• It uses events instead of session-based data.
  • Includes privacy protections including cookie-less measurement, behavioral modeling, and conversion optimization.
  • Without using complicated models, predictive capabilities provide directions.
  • Direct media platform connections encourage users to take action on the respective medium.

                                                      Whatever you see in GA4 are Events

Why migrate to GA4:

Universal Analytics will stop tracking the data from July 1, 2023. Therefore, migration of Universal Analytics to GA4 will be done to track the upcoming data smoothly.

GA4 will start tracking the new data on July 1, 2023, instead of universal Analytics.

Conversion of Universal Analytics to Google Analytics 4

Step 1: 

  • Log in to the Google Analytics account.
  • Move to the Admin portal located in the bottom left corner.
  • As it is UA, you will be seeing 3 sections. Click on GA4 set up assistant under the Property section.

Step 2:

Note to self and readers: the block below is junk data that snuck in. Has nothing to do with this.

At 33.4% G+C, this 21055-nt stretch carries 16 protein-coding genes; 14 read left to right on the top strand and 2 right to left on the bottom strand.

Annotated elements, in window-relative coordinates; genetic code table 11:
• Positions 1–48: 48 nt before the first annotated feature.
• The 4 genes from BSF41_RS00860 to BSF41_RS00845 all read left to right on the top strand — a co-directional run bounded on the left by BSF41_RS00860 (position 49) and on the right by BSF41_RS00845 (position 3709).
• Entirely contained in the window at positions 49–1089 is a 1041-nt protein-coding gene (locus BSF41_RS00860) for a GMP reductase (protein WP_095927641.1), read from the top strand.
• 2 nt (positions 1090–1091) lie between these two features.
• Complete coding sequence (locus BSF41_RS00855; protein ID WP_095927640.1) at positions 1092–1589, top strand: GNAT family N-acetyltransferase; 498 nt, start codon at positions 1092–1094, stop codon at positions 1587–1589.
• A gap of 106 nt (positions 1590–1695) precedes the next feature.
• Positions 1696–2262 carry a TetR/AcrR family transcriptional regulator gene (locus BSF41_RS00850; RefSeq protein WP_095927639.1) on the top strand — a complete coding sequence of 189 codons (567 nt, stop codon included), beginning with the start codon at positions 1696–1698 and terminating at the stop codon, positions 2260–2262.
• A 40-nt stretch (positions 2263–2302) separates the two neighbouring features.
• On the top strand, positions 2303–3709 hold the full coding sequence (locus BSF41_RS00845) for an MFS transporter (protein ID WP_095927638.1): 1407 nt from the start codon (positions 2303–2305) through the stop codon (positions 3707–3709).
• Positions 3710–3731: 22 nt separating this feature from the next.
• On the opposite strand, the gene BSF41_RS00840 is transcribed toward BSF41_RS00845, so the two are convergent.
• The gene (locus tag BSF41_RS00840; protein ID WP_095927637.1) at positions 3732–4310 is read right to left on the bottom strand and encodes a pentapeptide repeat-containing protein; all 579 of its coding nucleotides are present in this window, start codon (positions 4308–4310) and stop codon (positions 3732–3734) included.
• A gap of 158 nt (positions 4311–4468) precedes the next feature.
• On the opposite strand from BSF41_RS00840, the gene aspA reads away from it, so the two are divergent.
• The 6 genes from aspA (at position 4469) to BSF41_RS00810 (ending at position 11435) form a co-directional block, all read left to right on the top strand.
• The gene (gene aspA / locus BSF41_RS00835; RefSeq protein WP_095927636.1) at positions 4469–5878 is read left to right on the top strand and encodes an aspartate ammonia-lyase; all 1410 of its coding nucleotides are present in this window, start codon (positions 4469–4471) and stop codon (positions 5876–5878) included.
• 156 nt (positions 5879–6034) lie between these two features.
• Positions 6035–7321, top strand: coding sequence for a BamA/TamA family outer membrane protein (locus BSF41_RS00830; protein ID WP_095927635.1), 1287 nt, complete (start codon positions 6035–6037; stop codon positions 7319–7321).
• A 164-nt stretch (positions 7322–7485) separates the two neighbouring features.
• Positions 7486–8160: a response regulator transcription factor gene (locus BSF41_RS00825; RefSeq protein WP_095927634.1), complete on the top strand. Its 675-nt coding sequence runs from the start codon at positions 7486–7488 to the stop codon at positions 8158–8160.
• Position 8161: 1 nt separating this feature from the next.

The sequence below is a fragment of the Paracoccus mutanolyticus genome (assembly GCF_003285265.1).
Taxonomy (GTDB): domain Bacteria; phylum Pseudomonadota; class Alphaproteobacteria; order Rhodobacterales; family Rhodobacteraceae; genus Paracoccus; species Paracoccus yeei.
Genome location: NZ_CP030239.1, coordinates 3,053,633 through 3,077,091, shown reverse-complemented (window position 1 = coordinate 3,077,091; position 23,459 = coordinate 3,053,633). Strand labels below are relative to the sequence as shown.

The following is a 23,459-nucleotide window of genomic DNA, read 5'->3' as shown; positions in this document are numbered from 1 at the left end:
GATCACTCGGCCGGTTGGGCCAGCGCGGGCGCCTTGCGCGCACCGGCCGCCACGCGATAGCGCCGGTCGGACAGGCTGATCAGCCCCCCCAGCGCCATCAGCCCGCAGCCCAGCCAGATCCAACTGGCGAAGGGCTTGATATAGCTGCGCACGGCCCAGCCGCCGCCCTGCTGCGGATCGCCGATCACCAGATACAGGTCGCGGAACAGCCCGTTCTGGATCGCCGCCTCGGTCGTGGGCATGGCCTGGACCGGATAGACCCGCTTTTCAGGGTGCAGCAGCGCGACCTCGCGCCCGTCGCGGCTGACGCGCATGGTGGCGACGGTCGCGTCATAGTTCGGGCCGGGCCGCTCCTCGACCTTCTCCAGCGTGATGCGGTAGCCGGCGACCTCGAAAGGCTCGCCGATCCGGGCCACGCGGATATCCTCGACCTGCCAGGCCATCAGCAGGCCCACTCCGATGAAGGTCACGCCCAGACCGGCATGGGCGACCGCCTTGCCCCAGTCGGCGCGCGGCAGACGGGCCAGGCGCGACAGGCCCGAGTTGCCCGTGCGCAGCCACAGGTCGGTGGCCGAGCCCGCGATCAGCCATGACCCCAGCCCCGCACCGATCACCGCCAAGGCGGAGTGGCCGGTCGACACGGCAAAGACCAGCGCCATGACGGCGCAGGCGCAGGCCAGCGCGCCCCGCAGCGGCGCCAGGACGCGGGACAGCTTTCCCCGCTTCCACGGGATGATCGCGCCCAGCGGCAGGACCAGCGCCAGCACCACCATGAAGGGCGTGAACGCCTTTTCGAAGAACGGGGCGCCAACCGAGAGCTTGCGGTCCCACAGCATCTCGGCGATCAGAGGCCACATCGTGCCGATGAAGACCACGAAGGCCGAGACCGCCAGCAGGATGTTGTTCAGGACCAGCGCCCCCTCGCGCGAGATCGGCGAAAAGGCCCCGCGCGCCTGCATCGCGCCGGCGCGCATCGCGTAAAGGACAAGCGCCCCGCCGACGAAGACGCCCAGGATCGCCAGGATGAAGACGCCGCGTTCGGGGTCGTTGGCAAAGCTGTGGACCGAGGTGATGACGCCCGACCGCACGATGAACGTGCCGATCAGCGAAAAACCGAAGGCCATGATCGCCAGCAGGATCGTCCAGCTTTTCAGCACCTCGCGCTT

To get start, click the Get Start button.
  • The data in current Universal Analytics will automatically migrated to GA4.
  • There will also be a copy of GA3’s basic settings in GA4.
  • Advanced enhanced measurement will automatically be turned on for you

Step 3:

  • What the checkbox does is, if your GA3 property is set up via gtag.js, you will need this checkbox checked. But if you have GA3 integrated and installed via Google Tag Manager, it will not be necessary. 
  • By having this box checked, your gtag.js events will be automatically converted and updated for GA4, so you don’t need to update the code.
  • Click on“Create Property”

Step 4:

Click “See your GA4 Property”.

Step 5:

Installing a tag on your new GA4 Property is the most crucial thing you need to do. Right away, the data will be receives by ga4

The site feed is now referred to as a Stream in GA4. When you establish a new property using the assistant, the feed will automatically generated for you.